It looks as if there is an agreement but as the article points out there are still a lot of issues to be worked out. Agreements have become unstuck before.
North Korea agrees to nuclear disarmament
Last Updated: Tuesday, February 13, 2007 | 5:24 AM ET
The Associated Press
North Korea agreed at talks with the U.S. and four regional powers Tuesday to shut down its main nuclear reactor within 60 days and eventually dismantle its atomic weapons program.
Under the deal, the North will receive an initial 50,000 tonnes of heavy fuel oil for shutting down and sealing its main nuclear reactor, to be confirmed by international inspectors, Chinese envoy Wu Dawei said. The North eventually will receive another 950,000 tonnes in aid for irreversibly disabling the reactor.
North Korea and the U.S. also will embark on talks aimed at resolving disputes and restarting diplomatic relations, Wu said.
The Korean Peninsula has remained in a state of war for more than a half-century since the Korean War ended in a 1953 ceasefire.
The U.S. will begin the process of removing North Korea from its designation as a terror-sponsoring state and also on ending U.S. trade sanctions, but no deadlines were set, according to the agreement. Japan and North Korea also will seek to normalize relations, Wu said.
After the initial 60 days, a joint meeting will be convened of foreign ministers from all countries at the talks — China, Japan, Russia, the United States and the two Koreas. Another meeting of the nuclear envoys was scheduled for March 19.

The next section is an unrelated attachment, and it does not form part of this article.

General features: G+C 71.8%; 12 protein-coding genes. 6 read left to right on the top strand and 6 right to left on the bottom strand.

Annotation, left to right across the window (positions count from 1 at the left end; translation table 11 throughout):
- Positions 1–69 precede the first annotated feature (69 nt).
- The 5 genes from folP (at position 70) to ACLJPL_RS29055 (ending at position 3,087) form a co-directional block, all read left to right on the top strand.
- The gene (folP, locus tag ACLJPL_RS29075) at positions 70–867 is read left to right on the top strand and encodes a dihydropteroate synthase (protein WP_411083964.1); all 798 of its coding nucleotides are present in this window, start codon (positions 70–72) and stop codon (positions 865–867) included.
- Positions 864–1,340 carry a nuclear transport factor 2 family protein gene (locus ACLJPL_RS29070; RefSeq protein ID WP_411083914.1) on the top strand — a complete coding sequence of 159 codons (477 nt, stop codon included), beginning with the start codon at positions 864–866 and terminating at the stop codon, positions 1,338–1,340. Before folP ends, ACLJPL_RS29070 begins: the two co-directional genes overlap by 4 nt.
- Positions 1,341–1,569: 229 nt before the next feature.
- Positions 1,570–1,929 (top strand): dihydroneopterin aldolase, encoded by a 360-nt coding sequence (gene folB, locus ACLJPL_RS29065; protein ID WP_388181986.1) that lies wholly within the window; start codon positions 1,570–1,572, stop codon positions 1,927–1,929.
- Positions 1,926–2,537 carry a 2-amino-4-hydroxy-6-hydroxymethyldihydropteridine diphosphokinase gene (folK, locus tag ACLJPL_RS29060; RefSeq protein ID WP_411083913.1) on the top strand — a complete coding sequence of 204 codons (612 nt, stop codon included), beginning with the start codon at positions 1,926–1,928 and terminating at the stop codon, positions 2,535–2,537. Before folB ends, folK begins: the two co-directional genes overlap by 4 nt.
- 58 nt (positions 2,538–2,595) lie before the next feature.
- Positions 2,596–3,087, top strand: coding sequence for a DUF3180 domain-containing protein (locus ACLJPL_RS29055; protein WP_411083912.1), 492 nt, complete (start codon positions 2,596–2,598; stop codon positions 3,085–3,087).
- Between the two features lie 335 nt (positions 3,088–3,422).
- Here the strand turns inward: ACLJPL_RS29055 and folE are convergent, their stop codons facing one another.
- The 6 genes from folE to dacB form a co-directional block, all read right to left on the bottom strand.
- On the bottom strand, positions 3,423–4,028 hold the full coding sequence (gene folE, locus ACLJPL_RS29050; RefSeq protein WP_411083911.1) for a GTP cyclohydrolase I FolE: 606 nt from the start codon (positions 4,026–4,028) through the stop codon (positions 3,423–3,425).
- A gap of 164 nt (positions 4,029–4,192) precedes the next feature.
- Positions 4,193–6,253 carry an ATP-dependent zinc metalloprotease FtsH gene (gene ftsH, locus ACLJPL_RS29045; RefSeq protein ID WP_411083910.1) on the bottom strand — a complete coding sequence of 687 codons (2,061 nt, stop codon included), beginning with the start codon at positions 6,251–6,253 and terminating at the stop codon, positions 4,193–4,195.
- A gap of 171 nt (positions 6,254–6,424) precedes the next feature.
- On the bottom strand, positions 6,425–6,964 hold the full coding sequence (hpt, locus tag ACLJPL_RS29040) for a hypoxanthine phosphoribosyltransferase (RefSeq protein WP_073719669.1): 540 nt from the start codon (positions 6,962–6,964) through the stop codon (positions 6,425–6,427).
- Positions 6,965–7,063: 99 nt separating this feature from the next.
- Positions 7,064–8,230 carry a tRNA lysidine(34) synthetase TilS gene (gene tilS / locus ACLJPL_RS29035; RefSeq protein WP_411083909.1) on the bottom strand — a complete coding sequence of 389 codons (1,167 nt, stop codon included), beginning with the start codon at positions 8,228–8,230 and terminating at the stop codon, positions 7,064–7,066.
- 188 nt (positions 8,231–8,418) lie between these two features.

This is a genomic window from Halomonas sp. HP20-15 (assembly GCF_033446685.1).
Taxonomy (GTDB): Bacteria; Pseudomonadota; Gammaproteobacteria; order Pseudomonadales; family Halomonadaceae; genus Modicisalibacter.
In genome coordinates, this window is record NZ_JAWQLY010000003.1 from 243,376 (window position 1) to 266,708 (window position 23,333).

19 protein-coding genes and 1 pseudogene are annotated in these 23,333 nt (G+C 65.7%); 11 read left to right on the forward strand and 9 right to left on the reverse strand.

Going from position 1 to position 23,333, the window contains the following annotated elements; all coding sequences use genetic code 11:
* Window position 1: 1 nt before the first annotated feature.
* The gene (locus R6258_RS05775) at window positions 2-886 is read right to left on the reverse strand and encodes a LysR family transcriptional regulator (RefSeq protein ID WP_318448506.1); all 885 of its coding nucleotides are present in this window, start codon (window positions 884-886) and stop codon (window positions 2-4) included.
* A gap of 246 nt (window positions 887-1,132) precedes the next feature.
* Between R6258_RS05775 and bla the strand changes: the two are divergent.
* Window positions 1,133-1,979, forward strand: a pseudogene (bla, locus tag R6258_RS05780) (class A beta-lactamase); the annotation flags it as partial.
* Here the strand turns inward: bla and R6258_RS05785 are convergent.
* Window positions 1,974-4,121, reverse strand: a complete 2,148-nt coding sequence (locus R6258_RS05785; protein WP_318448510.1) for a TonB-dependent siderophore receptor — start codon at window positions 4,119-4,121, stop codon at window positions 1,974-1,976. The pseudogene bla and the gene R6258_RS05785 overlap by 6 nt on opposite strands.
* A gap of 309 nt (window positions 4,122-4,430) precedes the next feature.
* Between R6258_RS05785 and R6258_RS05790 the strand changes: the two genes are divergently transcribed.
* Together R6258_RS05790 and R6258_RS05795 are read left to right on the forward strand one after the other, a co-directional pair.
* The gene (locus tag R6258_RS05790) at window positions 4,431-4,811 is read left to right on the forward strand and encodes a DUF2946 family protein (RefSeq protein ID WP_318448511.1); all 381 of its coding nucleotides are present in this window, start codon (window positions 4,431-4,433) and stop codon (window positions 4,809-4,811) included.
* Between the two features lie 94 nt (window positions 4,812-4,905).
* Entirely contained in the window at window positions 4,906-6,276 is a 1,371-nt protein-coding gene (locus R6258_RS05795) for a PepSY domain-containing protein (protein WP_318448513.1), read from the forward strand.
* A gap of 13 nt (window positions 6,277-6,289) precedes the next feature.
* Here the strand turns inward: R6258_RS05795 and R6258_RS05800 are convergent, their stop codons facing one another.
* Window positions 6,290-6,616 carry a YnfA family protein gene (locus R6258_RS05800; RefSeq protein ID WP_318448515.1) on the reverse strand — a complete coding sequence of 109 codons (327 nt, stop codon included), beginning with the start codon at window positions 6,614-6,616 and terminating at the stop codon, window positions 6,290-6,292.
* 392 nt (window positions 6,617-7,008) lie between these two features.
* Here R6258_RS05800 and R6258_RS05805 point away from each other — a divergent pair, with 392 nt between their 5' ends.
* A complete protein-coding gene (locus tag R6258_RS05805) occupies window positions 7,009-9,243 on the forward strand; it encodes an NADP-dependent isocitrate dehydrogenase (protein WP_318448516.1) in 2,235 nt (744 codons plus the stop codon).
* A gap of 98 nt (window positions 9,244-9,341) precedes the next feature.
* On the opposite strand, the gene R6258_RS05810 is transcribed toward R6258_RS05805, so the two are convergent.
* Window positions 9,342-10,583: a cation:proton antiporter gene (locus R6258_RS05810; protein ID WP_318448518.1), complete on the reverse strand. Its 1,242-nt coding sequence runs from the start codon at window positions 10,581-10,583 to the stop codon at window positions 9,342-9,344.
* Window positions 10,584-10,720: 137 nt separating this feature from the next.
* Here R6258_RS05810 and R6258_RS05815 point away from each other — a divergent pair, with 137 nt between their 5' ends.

Under a 1994 U.S.-North Korea disarmament agreement, the North was to receive 500,000 tons of fuel oil a year before construction was completed of two nuclear reactors that would be able to generate 2 million kilowatts of electricity.
That deal fell apart in late 2002 when the U.S. accused the North of conducting a secret uranium enrichment program, sparking the latest nuclear crisis that led to the six-nation talks.
In September 2005, North Korea was promised energy aid and security guarantees in exchange for pledging to abandon its nuclear programs. But talks on implementing that agreement repeatedly stalled on other issues.
In the last few days, the talks had appeared to be on the verge of foundering, and envoys made clear that their frustration was increasing and their patience growing thin. The current round was to conclude on Monday but as they progressed toward a deal, negotiators extended it late into the night and then into the early hours of Tuesday.
The U.S. envoy to the talks, Christopher Hill, emerged in the early morning hours of Tuesday looking weary after a marathon 16-hour negotiating session and announced that a tentative deal had been struck.
Hill said the draft agreement still must be reviewed by the home governments of the six countries at the talks, but he was upbeat about its chances. He said he was in "constant communication" with U.S. Secretary of State Condoleezza Rice.
"We feel it's an excellent draft; I don't think we're the problem," he said at the time.
If Pyongyang follows through with its promises, they would be the first moves the Communist nation has made to scale back its atomic development after more than three years of six-nation negotiations marked by delays, deadlock and the North's first nuclear test explosion in October.
In September 2005, North Korea was promised energy aid and security guarantees in exchange for a pledge to abandon its nuclear programs. But talks on implementing that agreement snarled on other issues and that plan went nowhere.